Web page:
The error log contains information indicating when mysqld was started and stopped and also any critical errors that occur while the server is running. If mysqld notices a table that needs to be automatically checked or repaired, it writes a message to the error log.
In the following discussion, “console” means
stderr, the standard error output; this is your
terminal or console window unless the standard error output has
been redirected. (For example, if invoked with the
mysqld_safe arranges for the server's
stderr to be sent to
as described later.)
If no log file name is specified, the default log file is
in the data directory, unless the
--pid-fileoption is specified. In that case, the default name is the PID file base name with a suffix of
.errin the data directory.
--log-error[=, mysqld writes error messages to an error log file. mysqld writes to the named file if present, creating it in the data directory unless an absolute path name is given to specify a different directory. If no file is named, mysqld writes to the default log file.
In addition, on Windows, the server writes events and error
messages to the Windows Event Log within the Application log.
Entries marked as
Note are written to the Event Log, but not
informational messages such as information statements from
individual storage engines. These log entries have a source of
MySQL. You cannot disable writing information
to the Windows Event Log.
On Unix and Unix-like systems, mysqld writes error log messages as follows:
--log-error[=, mysqld writes error messages to an error log file. The server uses the named file if present, creating it in the data directory unless an absolute path name is given to specify a different directory. If no file is named, the default name is
in the data directory.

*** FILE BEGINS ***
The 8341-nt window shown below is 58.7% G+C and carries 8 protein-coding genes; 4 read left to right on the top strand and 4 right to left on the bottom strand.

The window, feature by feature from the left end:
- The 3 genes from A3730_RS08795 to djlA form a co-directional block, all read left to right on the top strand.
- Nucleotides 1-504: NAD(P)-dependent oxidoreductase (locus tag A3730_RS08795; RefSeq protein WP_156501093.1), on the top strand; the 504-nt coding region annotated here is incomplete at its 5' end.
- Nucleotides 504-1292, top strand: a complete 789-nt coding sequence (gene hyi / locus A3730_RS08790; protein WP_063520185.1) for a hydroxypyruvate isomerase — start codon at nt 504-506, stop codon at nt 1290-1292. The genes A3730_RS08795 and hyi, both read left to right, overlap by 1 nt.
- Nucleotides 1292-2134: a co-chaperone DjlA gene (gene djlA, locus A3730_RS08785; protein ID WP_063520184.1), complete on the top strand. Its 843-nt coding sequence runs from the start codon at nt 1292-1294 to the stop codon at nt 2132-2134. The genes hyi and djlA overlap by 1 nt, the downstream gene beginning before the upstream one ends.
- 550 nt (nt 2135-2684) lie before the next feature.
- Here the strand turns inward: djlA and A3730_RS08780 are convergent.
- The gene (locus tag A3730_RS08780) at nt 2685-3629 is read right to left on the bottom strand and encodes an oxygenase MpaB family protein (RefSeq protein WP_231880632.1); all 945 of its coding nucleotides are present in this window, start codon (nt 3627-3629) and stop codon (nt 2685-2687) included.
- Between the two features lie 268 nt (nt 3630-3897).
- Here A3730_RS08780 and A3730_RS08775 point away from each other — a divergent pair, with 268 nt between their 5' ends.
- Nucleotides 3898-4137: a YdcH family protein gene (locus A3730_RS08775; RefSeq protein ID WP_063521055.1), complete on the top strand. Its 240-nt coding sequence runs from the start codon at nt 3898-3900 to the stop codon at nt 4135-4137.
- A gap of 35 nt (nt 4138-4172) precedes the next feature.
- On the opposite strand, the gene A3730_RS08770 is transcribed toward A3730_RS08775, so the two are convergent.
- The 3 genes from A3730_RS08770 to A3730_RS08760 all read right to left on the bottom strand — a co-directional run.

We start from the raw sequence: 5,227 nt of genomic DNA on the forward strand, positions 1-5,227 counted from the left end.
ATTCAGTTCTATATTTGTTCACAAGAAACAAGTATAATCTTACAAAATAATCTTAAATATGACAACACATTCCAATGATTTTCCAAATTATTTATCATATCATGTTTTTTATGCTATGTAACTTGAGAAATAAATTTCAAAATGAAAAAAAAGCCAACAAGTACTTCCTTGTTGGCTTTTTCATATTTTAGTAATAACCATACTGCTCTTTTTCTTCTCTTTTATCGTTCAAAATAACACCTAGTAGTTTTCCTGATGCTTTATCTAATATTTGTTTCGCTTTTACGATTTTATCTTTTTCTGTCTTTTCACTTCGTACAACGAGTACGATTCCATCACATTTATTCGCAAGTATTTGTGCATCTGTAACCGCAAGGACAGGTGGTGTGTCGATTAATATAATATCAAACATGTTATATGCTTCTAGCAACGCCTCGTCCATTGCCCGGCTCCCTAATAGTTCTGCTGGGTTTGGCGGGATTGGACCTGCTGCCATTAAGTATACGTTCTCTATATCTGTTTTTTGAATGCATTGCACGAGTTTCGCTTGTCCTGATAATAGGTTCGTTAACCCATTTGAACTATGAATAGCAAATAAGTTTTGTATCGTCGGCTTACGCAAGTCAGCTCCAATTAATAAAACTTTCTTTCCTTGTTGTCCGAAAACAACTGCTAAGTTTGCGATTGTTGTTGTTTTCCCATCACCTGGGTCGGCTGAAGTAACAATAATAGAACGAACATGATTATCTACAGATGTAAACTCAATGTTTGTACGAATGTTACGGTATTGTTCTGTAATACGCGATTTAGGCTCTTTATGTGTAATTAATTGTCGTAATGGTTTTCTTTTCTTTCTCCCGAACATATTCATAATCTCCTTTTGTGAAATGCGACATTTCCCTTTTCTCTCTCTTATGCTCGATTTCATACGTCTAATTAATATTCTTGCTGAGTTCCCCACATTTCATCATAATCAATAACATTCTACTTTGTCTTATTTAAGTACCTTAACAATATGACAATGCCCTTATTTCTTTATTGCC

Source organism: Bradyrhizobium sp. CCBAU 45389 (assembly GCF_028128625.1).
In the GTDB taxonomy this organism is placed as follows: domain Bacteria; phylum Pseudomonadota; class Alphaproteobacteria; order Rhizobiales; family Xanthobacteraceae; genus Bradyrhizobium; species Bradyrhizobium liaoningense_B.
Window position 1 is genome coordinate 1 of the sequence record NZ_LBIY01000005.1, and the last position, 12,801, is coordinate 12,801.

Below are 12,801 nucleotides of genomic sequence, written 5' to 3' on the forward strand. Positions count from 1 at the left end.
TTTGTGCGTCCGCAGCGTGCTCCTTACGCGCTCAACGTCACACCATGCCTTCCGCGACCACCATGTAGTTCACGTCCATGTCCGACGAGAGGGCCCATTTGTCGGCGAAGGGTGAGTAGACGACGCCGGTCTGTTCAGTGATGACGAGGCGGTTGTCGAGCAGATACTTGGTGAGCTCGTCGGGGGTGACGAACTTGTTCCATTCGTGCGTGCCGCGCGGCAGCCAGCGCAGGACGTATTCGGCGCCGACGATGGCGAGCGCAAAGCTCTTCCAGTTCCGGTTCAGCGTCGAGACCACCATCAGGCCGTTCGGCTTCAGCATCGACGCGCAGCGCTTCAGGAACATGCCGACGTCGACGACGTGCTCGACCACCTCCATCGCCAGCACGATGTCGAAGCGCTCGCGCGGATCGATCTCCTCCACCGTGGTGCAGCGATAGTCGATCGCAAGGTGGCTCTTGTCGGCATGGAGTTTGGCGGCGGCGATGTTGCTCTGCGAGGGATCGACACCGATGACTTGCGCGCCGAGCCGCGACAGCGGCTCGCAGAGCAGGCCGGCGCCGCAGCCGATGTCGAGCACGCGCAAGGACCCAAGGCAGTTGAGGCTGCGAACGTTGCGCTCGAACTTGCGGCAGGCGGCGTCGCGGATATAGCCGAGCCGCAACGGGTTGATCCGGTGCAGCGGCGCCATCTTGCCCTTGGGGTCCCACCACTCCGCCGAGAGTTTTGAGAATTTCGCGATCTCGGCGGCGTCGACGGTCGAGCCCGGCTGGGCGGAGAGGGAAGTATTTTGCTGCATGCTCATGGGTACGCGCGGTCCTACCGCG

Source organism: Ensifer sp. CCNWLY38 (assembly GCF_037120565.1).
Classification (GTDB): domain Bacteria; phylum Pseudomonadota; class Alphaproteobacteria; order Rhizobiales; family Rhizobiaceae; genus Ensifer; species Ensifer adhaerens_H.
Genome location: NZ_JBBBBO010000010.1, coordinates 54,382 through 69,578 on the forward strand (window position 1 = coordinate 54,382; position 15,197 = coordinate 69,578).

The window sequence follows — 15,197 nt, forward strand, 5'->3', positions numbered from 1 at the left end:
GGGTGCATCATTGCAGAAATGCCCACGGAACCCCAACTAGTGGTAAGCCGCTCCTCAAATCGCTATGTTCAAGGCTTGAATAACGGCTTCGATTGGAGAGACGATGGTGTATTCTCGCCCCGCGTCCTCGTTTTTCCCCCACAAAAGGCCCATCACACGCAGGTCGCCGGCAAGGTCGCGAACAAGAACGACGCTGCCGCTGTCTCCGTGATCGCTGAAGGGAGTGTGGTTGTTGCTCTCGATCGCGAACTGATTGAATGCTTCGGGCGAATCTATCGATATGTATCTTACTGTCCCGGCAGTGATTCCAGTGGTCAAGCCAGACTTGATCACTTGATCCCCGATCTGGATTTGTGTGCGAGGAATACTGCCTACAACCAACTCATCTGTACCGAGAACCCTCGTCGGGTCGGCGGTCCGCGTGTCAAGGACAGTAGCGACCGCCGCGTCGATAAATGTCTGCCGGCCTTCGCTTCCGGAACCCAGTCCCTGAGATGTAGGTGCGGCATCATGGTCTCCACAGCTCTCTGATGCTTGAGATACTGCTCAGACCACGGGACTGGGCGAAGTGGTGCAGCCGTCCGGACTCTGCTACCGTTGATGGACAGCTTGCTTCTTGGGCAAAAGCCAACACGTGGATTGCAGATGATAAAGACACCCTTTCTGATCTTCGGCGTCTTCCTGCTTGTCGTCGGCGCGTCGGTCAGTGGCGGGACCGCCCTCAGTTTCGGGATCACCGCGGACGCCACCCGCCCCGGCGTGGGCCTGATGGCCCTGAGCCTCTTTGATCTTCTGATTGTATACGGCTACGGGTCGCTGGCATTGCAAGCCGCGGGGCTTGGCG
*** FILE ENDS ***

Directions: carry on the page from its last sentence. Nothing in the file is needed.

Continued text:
variable indicates the error log file name if error output is
written to a file.
If you flush the logs using
FLUSH LOGS or
mysqladmin flush-logs and
mysqld is writing the error log to a file (for
example, if it was started with the
--log-error option), the effect is
As of MySQL 5.1.51, the server closes and reopens the log file. To rename the file, do so manually before flushing. Then flushing the logs reopens a new file with the original file name. For example, to rename the file and create a new one, use the following commands:
On Windows, use rename rather than mv.
Prior to MySQL 5.1.51, the server renames the current log file with the suffix
-old, then creates a new empty log file. Be aware that a second log-flushing operation thus causes the original error log file to be lost unless you save it under a different name. On Windows, you cannot rename the error log while the server has it open before MySQL 5.1.51. To avoid a restart, flush the logs first to cause the server to rename the original file and create a new one, then save the renamed file. That also works on Unix, or you can use the commands shown earlier.
If the server is not writing to a named file, no error log renaming occurs when the logs are flushed.
Before 5.1.20, mysqld_safe behavior is to log to a file, using the default error log file if the
--log-erroroption is not given to mysqld_safe. Otherwise, mysqld_safe uses the file name specified using
In 5.1.21 and up, the default with no logging options is
--skip-syslog, which is compatible with the default behavior of writing an error log file for releases prior to 5.1.20. To explicitly specify use of an error log file, specify
--log-error=to mysqld_safe, and mysqld_safe will arrange for mysqld to write messages to a log file. To use
sysloginstead, specify the
In 5.1.20 only, the following conditions apply: 1) The default is to use
syslog, which is not compatible with releases prior to 5.1.20. 2) Logging to
syslogmay fail to operate correctly in some cases; if so, use
For logging to
syslog, messages from mysqld_safe and mysqld are written with a tag of
mysqld, respectively. As of MySQL 5.1.21, to specify a suffix for the tag, use
--syslog-tag=, which modifies the tags to be
--log-warnings option or
log_warnings system variable can
be used to control warning logging to the error log. The default
value is enabled (1). Warning logging can be disabled using a
value of 0. If the value is greater than 1, aborted connections
are written to the error log. See
Section B.5.2.11, “Communication Errors and Aborted Connections”.